The word-turning whiz (and celebrity yarn spokesmodel) on what goes on behind the puzzleboard
For some TV shows, 6,000 episodes would seem like a lot. For Wheel of Fortune, however, it feels more like the show sprang fully-formed from the first-ever television, its episode count is infinite, and it magically appears every night of the week whether we want it to or not. And it feels like Vanna White was there at the beginning, ageless and clapping.
But Wheel of Fortune has actually reached a mere/impressive 6,000, a feat the show will celebrate during the week of April 28–May 2 with $6,000 prizes (even though the actual 6,000th episode happened earlier in the month). And Vanna White, 57, who joined the show in 1982, is a real person, not just a letter-turning fairy godmother. When she auditioned for the show, she was a struggling actor; she recalls being “probably the most nervous of all the girls they interviewed” and that the other finalist was, awkwardly, a friend of hers.
White talked to TIME and shared six — to fit the numerical theme — behind-the-scenes secrets of her life on Wheel.
First of all, she hasn’t actually turned any letters since 1997. That’s when the puzzleboard switched from manual to computerized. Initially — no pun intended — the puzzleboard was covered between every round while the letters were swapped; now the program that operates the 52 touch-screen monitors is easily changed. That’s saved hours of production time, White says, meaning that they can tape a week’s worth of shows in one day. (Who knew?)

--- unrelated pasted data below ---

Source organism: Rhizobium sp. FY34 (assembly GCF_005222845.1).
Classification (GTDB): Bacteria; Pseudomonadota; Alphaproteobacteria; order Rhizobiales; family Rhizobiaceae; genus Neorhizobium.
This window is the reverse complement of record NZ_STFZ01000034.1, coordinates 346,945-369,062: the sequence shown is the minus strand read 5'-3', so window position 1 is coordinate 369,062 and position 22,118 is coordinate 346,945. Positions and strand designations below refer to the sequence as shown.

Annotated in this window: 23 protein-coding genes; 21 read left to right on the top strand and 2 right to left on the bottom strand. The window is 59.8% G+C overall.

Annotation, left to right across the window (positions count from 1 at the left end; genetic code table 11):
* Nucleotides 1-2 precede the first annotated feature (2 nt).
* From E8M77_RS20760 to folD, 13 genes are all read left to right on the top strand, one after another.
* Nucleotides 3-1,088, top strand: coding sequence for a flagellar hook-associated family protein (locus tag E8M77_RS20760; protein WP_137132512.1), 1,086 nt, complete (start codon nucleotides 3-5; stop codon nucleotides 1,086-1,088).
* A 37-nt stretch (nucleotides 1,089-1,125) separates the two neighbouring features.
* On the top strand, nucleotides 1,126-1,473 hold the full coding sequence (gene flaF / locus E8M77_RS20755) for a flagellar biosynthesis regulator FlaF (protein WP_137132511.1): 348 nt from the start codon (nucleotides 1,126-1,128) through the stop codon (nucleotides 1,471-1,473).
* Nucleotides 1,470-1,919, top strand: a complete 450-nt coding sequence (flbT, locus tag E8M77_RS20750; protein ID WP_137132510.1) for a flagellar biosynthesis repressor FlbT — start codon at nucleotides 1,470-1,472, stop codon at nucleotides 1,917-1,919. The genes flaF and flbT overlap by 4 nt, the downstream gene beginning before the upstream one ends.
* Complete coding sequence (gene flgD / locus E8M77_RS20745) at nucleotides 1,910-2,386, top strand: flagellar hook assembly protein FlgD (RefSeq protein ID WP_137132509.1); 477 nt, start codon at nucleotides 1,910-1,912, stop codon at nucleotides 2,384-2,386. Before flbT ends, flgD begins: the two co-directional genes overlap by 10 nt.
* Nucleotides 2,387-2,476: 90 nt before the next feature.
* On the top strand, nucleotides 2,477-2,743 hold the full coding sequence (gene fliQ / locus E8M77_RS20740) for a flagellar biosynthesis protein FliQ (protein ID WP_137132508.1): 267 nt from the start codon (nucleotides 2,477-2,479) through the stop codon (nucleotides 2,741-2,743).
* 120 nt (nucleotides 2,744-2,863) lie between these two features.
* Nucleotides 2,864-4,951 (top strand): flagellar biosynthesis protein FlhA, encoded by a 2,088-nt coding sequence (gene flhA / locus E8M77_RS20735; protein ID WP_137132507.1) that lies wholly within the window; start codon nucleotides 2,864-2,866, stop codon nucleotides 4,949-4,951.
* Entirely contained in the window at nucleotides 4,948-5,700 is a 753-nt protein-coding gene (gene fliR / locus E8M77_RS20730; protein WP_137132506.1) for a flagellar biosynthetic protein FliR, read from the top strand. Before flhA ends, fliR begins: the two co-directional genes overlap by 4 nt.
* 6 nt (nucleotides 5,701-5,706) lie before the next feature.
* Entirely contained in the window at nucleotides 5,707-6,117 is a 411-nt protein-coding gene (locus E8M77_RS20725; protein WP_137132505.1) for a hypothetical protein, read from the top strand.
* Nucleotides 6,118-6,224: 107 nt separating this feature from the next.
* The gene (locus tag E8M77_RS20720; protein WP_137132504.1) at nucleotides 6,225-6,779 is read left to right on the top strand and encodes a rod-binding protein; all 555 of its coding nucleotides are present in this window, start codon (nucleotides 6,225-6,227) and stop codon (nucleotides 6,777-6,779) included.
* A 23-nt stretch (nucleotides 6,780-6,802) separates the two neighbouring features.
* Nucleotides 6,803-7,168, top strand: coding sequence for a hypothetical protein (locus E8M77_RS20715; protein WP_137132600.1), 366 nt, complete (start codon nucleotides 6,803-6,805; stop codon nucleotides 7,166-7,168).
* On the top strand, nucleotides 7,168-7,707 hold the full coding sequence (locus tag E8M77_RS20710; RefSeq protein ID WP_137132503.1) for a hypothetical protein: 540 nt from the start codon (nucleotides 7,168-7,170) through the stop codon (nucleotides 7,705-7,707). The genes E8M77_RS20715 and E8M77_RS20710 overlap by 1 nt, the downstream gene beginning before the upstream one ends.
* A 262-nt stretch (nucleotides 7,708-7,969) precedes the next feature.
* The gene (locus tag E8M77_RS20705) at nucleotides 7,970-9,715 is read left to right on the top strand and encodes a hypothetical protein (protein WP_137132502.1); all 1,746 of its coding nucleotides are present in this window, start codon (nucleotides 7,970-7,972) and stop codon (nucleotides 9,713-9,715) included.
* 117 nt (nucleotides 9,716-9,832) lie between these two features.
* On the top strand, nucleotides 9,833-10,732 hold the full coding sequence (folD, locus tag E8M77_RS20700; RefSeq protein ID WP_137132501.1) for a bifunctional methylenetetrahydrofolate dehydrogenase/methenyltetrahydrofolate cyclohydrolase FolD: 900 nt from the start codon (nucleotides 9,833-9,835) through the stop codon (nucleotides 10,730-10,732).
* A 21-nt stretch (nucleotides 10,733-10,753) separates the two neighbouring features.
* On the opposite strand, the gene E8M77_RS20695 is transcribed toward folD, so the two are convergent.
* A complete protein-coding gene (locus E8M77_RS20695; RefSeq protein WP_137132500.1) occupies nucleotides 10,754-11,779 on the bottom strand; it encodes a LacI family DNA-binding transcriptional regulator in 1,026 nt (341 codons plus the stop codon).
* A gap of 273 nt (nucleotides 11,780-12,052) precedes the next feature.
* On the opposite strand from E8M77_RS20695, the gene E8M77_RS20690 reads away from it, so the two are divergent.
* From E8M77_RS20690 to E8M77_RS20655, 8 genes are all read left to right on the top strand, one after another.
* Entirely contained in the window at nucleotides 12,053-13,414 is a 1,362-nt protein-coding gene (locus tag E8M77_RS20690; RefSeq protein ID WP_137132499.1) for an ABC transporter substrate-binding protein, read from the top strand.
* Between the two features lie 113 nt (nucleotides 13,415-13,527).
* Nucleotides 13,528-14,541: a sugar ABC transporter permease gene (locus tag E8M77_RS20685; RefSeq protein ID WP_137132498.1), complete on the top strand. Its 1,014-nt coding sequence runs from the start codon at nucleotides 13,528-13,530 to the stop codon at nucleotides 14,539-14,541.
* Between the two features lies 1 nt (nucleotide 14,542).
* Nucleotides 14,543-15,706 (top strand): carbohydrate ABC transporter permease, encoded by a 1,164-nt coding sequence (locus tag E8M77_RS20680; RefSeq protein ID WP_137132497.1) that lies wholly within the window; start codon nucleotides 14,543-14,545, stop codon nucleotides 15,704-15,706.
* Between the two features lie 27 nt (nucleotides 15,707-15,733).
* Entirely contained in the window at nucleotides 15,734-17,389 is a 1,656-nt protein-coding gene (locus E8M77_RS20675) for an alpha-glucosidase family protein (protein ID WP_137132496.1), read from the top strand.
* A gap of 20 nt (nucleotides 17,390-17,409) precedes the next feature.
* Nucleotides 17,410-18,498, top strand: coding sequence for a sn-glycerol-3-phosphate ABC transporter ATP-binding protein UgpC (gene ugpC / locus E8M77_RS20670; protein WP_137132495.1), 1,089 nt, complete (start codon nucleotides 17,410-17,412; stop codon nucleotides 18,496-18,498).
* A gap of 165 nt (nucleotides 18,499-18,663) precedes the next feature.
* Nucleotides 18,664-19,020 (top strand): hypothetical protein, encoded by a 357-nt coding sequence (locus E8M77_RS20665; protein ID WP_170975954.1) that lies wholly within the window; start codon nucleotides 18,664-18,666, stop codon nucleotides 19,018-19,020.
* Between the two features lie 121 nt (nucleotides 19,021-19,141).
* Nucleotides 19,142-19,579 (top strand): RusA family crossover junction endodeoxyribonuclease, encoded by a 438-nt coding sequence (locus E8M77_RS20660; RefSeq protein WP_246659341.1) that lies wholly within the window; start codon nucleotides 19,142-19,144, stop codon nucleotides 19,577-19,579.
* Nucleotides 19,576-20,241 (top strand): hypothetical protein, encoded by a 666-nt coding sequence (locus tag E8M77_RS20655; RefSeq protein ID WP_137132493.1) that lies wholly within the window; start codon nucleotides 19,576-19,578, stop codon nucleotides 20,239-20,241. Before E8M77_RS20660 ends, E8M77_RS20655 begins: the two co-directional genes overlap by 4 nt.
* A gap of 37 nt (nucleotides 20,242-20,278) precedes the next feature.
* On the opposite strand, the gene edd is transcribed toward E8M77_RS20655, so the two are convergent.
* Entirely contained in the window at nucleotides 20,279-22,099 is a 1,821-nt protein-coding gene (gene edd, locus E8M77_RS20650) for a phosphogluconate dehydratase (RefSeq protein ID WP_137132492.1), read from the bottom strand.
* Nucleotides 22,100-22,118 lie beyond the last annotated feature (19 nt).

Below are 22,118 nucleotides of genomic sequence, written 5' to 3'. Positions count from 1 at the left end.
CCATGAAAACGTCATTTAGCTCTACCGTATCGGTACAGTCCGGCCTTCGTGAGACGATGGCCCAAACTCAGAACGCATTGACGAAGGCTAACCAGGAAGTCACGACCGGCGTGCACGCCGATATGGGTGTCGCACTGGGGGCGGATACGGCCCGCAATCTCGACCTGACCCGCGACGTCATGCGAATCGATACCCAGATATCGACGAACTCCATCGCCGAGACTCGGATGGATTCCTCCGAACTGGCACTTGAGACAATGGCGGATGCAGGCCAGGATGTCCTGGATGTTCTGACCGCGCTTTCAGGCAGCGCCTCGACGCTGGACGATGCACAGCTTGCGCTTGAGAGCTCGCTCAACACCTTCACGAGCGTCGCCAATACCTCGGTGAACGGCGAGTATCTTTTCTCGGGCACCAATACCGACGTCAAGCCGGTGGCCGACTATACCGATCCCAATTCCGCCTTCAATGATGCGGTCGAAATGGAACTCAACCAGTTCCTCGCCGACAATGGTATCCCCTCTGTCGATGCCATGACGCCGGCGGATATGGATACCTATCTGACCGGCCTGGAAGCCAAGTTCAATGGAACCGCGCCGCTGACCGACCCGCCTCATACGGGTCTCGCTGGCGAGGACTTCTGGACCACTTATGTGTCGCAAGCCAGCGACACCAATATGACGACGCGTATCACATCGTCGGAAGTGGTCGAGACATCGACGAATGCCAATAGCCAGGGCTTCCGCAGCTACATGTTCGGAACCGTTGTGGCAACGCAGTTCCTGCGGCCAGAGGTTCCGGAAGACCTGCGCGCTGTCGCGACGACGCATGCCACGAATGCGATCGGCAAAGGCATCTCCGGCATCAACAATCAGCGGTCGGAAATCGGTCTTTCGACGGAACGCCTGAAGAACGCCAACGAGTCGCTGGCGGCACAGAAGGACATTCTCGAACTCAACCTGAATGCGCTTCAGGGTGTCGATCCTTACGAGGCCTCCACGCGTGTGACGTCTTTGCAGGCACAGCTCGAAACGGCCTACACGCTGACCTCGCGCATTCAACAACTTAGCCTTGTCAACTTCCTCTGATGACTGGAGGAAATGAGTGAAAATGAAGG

…Which means she won’t make another mistake. Once, White admits, in the old manual-puzzleboard days, she turned the wrong letter. “I was so traumatized, I don’t remember if it was a D or an M that I turned,” she says. “The puzzle was either Doctor Spock or Mister Spock. Whenever they called it, I just turned the — we’ll say D — I turned it and it was an M. I was mortified. They had to throw the puzzle out.”
Here’s White turning her first-ever letter on Wheel of Fortune:
She knows all the answers. Before each round, White sees the puzzle so she knows where the letters are. (Pat Sajak used to get tipped off to how many of each letter the puzzle contained by a crew member holding up fingers; now he has a monitor to look at.) And she tries to use that extra knowledge for good: “During the bonus round, when [the contestants] start calling letters, I telepathically try to send them a letter, you know what I mean?” she says. “I do not say anything, but in my head when they start calling their letters I’m thinking, D! B! K!”
She hasn’t repeated an outfit in all these years. Vanna White wears a new ensemble for every. single. episode. Every few weeks, she has a fitting where she tries on 50 to 60 loaner dresses sent by designers and picks her favorite dozen. She describes her signature look as “elegant gowns,” but over the years her style has evolved: no more shoulder pads, shorter cocktail dresses are okay, especially for more casual theme weeks, like teachers’ week and — the biggest shocker of all — she sometimes wears slacks.
She was given the Guinness World Record for clapping in 1992. With an estimated 100,000 individual claps per season, Wheel calculates that White has clapped about 3.5 million times in her decades as co-host. How would she describe her award-winning technique? “[My hands] are kind of cupped,” she says. “And I will point out that I have no callouses from all the clapping I’ve done over the years.”
When she’s not on screen, she’s not just sitting around behind the puzzleboard. White says that she usually spends her time off-camera signing photos and answering fan mail. And then there’s crochet. White has her own line of yarn, “Vanna’s Choice,” a portion of the proceeds from which are donated to St. Jude’s Children’s Research Hospital — and she’s also admitted in the past to bringing that other pastime to the set:
And what’s next for Wheel, now that this particular milestone is spinning by? “I’m sure that our producer has something up his sleeve,” White says. “I’m not quite sure what that is yet.”